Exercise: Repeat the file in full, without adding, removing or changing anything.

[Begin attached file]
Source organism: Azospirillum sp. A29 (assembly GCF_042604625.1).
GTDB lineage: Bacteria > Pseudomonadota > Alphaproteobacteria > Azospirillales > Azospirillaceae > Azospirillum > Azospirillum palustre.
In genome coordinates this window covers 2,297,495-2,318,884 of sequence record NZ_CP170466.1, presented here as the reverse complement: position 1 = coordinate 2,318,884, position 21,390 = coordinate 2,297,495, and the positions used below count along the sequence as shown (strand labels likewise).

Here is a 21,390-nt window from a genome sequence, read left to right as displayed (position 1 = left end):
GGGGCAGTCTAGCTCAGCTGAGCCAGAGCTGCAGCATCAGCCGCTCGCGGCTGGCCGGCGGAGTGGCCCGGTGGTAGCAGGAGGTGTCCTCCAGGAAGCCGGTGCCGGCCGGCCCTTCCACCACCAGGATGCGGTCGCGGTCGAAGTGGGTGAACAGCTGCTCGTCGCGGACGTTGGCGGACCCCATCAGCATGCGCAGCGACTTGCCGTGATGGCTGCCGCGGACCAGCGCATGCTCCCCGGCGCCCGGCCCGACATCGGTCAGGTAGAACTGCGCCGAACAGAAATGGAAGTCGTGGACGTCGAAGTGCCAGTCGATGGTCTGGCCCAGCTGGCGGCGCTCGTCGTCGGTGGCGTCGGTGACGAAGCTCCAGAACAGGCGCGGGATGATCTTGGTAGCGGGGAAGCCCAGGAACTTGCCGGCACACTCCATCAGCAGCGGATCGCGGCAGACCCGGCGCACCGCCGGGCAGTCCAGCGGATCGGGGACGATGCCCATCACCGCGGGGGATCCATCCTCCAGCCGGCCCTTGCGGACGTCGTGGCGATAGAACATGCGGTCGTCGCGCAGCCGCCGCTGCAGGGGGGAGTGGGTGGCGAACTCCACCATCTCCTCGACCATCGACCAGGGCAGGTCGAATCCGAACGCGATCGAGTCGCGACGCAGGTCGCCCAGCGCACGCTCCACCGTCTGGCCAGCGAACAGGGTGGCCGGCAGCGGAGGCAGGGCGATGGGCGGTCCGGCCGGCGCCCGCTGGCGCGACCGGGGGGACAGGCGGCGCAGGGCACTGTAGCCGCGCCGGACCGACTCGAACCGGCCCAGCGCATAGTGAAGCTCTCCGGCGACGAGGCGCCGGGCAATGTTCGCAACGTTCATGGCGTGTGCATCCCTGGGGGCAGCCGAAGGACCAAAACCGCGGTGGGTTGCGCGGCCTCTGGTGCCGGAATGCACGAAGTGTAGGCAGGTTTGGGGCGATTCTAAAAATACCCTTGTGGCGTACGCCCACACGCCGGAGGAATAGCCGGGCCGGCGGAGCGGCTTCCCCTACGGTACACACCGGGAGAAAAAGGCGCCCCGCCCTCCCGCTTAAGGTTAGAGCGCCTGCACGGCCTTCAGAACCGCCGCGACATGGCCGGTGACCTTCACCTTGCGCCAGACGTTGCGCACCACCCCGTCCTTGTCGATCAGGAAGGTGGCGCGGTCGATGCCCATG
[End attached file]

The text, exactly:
Source organism: Azospirillum sp. A29 (assembly GCF_042604625.1).
GTDB lineage: Bacteria > Pseudomonadota > Alphaproteobacteria > Azospirillales > Azospirillaceae > Azospirillum > Azospirillum palustre.
In genome coordinates this window covers 2,297,495-2,318,884 of sequence record NZ_CP170466.1, presented here as the reverse complement: position 1 = coordinate 2,318,884, position 21,390 = coordinate 2,297,495, and the positions used below count along the sequence as shown (strand labels likewise).

Here is a 21,390-nt window from a genome sequence, read left to right as displayed (position 1 = left end):
GGGGCAGTCTAGCTCAGCTGAGCCAGAGCTGCAGCATCAGCCGCTCGCGGCTGGCCGGCGGAGTGGCCCGGTGGTAGCAGGAGGTGTCCTCCAGGAAGCCGGTGCCGGCCGGCCCTTCCACCACCAGGATGCGGTCGCGGTCGAAGTGGGTGAACAGCTGCTCGTCGCGGACGTTGGCGGACCCCATCAGCATGCGCAGCGACTTGCCGTGATGGCTGCCGCGGACCAGCGCATGCTCCCCGGCGCCCGGCCCGACATCGGTCAGGTAGAACTGCGCCGAACAGAAATGGAAGTCGTGGACGTCGAAGTGCCAGTCGATGGTCTGGCCCAGCTGGCGGCGCTCGTCGTCGGTGGCGTCGGTGACGAAGCTCCAGAACAGGCGCGGGATGATCTTGGTAGCGGGGAAGCCCAGGAACTTGCCGGCACACTCCATCAGCAGCGGATCGCGGCAGACCCGGCGCACCGCCGGGCAGTCCAGCGGATCGGGGACGATGCCCATCACCGCGGGGGATCCATCCTCCAGCCGGCCCTTGCGGACGTCGTGGCGATAGAACATGCGGTCGTCGCGCAGCCGCCGCTGCAGGGGGGAGTGGGTGGCGAACTCCACCATCTCCTCGACCATCGACCAGGGCAGGTCGAATCCGAACGCGATCGAGTCGCGACGCAGGTCGCCCAGCGCACGCTCCACCGTCTGGCCAGCGAACAGGGTGGCCGGCAGCGGAGGCAGGGCGATGGGCGGTCCGGCCGGCGCCCGCTGGCGCGACCGGGGGGACAGGCGGCGCAGGGCACTGTAGCCGCGCCGGACCGACTCGAACCGGCCCAGCGCATAGTGAAGCTCTCCGGCGACGAGGCGCCGGGCAATGTTCGCAACGTTCATGGCGTGTGCATCCCTGGGGGCAGCCGAAGGACCAAAACCGCGGTGGGTTGCGCGGCCTCTGGTGCCGGAATGCACGAAGTGTAGGCAGGTTTGGGGCGATTCTAAAAATACCCTTGTGGCGTACGCCCACACGCCGGAGGAATAGCCGGGCCGGCGGAGCGGCTTCCCCTACGGTACACACCGGGAGAAAAAGGCGCCCCGCCCTCCCGCTTAAGGTTAGAGCGCCTGCACGGCCTTCAGAACCGCCGCGACATGGCCGGTGACCTTCACCTTGCGCCAGACGTTGCGCACCACCCCGTCCTTGTCGATCAGGAAGGTGGCGCGGTCGATGCCCATG